3.5 : Develop keyword plan for a campaign
Dr. Aleksej Heinze, Associate Professor at KEDGE Business School (France), Visiting Lecturer, Salford Business School, UK
Once you’ve identified that you will have a specific campaign that will have a specific objective and specific target audience or specific interactions with the buyer persona, you have to think about what are the most appropriate keywords that you will be using.
With this in mind, you will be going through the same process of trying to identify the most relevant questions that individuals will be facing at that decision point. So, for example, if it is a new product launch, the questions will be surrounding what the product is, what the features of that particular product are compared to some of the competitors.
Whereas if it is a sales-related campaign where, for example, you have a particular period or for example, Ramadan is an approach and you are trying to target Muslim customers in that area, you are then trying to integrate those particular keywords in your campaign as well.
So these keywords that will be grouped into a campaign will also help you to develop a theme for the communications and messages that you have. So it is great for you to try and think about audio, videos, images, and written text that will be supporting those particular keywords.
A campaign should have a range of keywords on a particular theme, released through different media on different platforms at different times
So if you are developing a campaign, bear in mind that one particular keyword is not enough, a group and a theme of keywords will be associated with the activities that you have, and those should be all integrated into different content areas that you have as well.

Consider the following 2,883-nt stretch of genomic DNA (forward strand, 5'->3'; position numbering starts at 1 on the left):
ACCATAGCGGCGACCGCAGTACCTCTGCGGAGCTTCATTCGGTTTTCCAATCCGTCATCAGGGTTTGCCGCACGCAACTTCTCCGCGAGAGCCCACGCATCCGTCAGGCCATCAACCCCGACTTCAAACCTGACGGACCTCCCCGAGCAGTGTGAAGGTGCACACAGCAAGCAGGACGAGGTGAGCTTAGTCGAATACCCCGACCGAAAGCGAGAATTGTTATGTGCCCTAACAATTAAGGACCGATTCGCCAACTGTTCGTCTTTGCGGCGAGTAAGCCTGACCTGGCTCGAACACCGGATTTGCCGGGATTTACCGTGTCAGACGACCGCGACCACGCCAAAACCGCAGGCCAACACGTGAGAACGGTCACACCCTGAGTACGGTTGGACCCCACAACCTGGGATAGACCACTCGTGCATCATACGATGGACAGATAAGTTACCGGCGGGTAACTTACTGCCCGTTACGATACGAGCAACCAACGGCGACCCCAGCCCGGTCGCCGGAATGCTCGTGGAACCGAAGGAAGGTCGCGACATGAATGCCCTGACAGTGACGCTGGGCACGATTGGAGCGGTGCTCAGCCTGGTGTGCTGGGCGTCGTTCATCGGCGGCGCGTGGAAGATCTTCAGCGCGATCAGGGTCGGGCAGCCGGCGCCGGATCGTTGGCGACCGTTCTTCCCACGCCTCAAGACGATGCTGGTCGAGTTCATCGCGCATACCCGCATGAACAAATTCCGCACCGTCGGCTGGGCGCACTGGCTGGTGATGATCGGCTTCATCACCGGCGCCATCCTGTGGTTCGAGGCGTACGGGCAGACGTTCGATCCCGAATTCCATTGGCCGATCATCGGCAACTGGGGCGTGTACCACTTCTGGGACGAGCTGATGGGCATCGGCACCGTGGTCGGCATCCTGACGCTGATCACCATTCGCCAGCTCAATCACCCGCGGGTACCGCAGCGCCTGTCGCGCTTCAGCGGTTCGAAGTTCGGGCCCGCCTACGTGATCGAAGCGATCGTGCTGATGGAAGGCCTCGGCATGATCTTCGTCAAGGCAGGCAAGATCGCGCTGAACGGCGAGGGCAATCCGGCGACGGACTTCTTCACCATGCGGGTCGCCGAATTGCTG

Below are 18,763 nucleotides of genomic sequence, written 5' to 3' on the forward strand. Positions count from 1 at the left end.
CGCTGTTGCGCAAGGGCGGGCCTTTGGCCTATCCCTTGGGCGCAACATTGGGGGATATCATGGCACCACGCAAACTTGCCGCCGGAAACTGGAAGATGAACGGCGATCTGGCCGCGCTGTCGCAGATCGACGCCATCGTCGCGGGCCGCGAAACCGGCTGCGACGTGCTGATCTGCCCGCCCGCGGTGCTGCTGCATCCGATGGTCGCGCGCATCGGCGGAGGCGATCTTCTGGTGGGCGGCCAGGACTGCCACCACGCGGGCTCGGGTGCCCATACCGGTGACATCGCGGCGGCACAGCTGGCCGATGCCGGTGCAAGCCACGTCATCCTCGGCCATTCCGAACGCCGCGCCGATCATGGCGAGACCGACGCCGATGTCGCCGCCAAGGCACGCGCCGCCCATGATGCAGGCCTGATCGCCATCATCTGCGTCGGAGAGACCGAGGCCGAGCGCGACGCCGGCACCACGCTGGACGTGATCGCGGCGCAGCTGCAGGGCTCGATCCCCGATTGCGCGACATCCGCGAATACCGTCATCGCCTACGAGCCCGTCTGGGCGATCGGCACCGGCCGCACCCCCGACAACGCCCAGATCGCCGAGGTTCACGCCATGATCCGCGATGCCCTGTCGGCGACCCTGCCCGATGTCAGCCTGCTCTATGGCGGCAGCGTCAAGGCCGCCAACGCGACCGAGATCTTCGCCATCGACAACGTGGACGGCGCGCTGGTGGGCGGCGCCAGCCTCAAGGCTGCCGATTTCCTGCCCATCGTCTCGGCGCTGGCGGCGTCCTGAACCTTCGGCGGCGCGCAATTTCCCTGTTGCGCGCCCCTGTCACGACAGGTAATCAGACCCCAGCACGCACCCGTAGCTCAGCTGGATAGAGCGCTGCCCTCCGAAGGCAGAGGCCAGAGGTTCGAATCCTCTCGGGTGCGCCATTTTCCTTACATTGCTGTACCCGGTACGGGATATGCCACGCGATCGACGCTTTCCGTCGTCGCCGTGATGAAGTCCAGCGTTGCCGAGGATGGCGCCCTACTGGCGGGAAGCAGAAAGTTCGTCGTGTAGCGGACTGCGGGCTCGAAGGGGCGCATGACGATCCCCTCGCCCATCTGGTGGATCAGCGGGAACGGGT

Colin Telford, Managing Partner, The Candidate Ltd, UK
We use keyword plans within our different projects to make sure that we are focusing the actual content that we produce on those different keywords so that we can maximize the response from the actual search engines themselves once the actual campaign is live, but we don’t specifically write and gage and gear content specifically or purely for those different keywords that exist because otherwise, it becomes unreadable and it doesn’t become a good user experience for the reader and isn’t natural in any way.
Keyword plans are important but when it comes to content the human reader takes priority
So, although we do keep in the back of our minds the keyword results and the different search volumes that exist, we don’t let it dictate the content that we put together for our site, we keep it as user-friendly, as readable, informative, interesting, and topical as we possibly can.
Alex Charalambidis, Digital Marketing Strategist, MONKS, Greece
We like to plan within a year so especially for content, it’s really important to know what are the name days or day offs and special events.
Everything is based on content, so grouping similar keywords and themes in different ad groups are the only way, not only to actually reach the consumer, but it helps you to understand how it works and create a better reporting system.
Keyword plans help to group terms based on products or services
For example, we have in this shop I told before, with gardening tools we have potteries, handmade, and we have let’s say gardening tools for outdoor activities. So grouping in different themes based on your products, then going to the keyword tool trying to find search queries and, after that, again examining if you have all of this content to your landing page. So Google is starting with relevance, trying to find if the query someone is looking for is in your ad, and after that, again, it’s in the content of your landing page which usually it’s the site.
Using the Screaming Frog SEO Spider